Click here to view
Results of gene sequencing
The results of the blast of the intended genes product indicated that it has the same DNA sequences and all PCR assay results were confirmed.
| Discussion|| |
MRSA is one of the most dangerous strains that have resistance to the wide range of antibiotics. MRSA can also produce various virulence factors along with resistance. The presence of pathogens in the body can threaten human health. Besides the extraordinary capability to accumulate antimicrobial resistance determinants, S. aureus possess an enormous arsenal of virulence factors showing a unique ability to evade the host immune defenses., The ability of S. aureus to cause disease depends on multiple strategies and on the redundancy of virulence factors. The group of hemolysins comprises toxins assembled out of one type of monomer like α-HL or the PSMs, bicomponent hemolysins such as PVL and γ-HL and the sphingomyelinase β-HL., Although these toxins differ in their structure, all of them can lyze blood cells by the formation of transmembrane pores. The relationship between pathogenicity and antibiotic resistance in S. aureus depends on a variety of factors, the most important of which are environmental factors, adhesion molecules, host immune evasion, gene regulators, transcription factors, and bacterial toxin secretion., Our research discusses this relationship and analyzes the production of various hemolysin in S. aureus and antibiotic resistance as an effective factor on each other.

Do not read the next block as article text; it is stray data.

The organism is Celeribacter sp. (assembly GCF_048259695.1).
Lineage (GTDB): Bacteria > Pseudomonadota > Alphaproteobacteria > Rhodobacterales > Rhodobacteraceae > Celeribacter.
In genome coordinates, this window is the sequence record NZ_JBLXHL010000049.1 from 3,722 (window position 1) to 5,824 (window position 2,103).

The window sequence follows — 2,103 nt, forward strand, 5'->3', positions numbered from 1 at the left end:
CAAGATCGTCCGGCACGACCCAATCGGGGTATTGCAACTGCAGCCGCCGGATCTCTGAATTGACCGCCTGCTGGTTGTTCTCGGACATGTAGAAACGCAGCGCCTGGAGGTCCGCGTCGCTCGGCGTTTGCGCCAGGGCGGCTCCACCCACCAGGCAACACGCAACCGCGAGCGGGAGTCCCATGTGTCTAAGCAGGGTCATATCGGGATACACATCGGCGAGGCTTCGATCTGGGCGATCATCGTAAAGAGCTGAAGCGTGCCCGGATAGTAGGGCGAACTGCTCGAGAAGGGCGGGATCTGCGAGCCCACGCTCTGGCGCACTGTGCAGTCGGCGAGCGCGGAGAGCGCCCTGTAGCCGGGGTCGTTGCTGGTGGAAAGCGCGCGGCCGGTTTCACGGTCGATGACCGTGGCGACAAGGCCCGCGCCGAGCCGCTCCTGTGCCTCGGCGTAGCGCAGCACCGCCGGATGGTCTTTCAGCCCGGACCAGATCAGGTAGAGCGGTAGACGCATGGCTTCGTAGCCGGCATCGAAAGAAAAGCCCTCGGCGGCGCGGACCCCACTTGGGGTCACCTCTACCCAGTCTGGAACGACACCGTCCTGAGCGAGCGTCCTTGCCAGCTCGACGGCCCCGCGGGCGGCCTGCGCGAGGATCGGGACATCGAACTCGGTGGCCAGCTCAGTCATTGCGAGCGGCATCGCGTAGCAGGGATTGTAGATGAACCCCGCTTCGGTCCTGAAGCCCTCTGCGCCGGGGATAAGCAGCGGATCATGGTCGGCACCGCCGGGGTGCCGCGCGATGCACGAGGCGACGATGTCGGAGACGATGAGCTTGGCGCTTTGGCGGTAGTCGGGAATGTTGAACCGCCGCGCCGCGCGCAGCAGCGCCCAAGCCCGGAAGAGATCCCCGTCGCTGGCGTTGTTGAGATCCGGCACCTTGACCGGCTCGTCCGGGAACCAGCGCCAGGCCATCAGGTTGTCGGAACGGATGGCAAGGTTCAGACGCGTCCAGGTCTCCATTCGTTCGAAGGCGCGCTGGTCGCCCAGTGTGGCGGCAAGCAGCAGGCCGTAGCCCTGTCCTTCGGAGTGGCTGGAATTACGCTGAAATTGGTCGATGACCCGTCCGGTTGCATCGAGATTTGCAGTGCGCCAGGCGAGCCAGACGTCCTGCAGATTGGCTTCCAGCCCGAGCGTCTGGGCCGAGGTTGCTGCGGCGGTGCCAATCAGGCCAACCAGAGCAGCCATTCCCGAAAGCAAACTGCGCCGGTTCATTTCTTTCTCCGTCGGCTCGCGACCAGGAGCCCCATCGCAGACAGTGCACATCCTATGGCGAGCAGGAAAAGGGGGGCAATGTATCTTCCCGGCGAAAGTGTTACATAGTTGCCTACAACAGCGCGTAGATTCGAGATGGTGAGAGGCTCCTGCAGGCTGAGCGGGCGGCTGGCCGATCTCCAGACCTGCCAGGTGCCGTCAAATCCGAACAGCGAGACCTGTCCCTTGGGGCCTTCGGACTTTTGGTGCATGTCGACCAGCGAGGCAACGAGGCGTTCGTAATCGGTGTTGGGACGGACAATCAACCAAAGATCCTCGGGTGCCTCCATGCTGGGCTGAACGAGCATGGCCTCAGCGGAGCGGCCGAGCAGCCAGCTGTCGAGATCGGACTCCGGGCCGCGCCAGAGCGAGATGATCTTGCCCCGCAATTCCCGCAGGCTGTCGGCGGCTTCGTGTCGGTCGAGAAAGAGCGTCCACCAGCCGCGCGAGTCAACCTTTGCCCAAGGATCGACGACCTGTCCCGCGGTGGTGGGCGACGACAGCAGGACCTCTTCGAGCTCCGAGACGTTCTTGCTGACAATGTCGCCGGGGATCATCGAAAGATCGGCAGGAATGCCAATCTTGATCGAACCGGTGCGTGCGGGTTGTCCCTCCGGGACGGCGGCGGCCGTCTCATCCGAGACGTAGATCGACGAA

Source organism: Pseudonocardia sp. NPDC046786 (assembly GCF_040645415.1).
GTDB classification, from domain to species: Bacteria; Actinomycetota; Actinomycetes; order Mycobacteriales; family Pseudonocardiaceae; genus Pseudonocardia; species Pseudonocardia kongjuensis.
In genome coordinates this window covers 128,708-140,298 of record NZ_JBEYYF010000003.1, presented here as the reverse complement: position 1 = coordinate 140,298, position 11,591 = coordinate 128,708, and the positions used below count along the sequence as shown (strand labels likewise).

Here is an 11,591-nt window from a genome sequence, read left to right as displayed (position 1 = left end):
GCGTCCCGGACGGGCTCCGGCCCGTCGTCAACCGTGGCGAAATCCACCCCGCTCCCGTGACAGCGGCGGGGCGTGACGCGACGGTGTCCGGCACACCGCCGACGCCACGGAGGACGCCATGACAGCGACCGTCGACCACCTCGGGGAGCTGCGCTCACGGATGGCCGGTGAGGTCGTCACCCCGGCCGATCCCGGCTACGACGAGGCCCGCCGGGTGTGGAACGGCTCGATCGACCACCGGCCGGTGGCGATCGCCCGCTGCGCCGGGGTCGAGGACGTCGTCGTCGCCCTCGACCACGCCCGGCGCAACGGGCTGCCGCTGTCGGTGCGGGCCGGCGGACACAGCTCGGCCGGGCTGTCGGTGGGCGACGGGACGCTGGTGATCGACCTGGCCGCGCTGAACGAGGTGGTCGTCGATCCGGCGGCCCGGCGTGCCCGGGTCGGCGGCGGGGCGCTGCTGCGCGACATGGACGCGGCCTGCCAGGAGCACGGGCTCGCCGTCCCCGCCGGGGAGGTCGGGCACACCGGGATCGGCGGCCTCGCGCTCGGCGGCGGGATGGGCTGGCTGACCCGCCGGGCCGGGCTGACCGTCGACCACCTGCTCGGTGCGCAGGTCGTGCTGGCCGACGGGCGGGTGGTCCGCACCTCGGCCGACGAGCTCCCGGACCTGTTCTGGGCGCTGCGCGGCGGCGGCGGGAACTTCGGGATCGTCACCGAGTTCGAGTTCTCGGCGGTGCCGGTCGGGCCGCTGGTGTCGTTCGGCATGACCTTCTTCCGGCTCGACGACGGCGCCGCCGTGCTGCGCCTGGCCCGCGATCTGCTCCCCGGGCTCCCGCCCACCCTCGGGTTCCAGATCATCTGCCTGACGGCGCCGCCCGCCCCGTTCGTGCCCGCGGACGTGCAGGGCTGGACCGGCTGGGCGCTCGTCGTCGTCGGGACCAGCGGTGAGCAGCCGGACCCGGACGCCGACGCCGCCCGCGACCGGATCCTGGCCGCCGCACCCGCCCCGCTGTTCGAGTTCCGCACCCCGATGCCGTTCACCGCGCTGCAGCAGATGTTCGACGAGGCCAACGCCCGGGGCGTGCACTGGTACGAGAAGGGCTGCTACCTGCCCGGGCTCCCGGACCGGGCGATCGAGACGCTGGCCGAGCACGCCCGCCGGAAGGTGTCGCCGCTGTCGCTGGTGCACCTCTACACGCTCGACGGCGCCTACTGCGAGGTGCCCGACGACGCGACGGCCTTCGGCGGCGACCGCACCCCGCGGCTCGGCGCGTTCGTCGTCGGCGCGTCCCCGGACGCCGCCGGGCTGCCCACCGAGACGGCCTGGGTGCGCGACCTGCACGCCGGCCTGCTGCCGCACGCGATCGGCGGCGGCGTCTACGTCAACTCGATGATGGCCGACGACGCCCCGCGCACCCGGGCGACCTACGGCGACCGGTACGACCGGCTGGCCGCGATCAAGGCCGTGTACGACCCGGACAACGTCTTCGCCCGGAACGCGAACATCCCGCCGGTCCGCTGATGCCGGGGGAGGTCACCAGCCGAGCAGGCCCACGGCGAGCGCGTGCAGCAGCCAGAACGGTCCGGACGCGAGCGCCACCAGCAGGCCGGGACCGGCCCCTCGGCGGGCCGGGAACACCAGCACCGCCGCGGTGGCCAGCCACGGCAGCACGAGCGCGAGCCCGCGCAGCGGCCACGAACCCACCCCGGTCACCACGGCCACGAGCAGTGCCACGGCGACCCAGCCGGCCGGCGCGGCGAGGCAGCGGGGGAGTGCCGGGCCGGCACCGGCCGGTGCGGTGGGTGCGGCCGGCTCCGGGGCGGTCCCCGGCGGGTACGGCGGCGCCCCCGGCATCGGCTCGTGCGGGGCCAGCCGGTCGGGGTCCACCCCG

In the present study, the highest antibiotic resistance was to penicillin and E being more than 90%, and the lowest resistance was to CZ which is similar to the finding of studies of Akia and Amini and Tafaroji et al.,, In studies by Arabestani et al., the highest antibiotic resistance in S. aureus was against methicillin, gentamicin, and CIP, with a frequency of >90% and increase of >90% of the resistance to ofloxacin, TE and clindamycin which is similar to the obtained results of the present study., In addition, our results also demonstrated that all isolates were susceptible to vancomycin. However, in a study by Gitau et al., the prevalence of E, gentamicin, and cefocytosine antibodies was 33%, 13%, and 28%, respectively. Naimi et al. also found that the resistance pattern to gentamicin was 23% and CZ 22%. Despite, in our study, the frequency of resistance to antibiotics gentamicin, E, cefocytosine, and ceftazidine was 36.23%, 78.26%, 63.04%, and 45.44%, respectively. This can be attributed to the culture of drug use, the pattern of presentation by physicians, the nonproliferation of mutated strains as well as the weather. In the study of Grenni et al., ecological and environmental effects of antibiotic resistance patterns have been reported. They stated that these conditions alter the metabolism of bacteria and even interfere with the spread of new multiple drug resistant strains.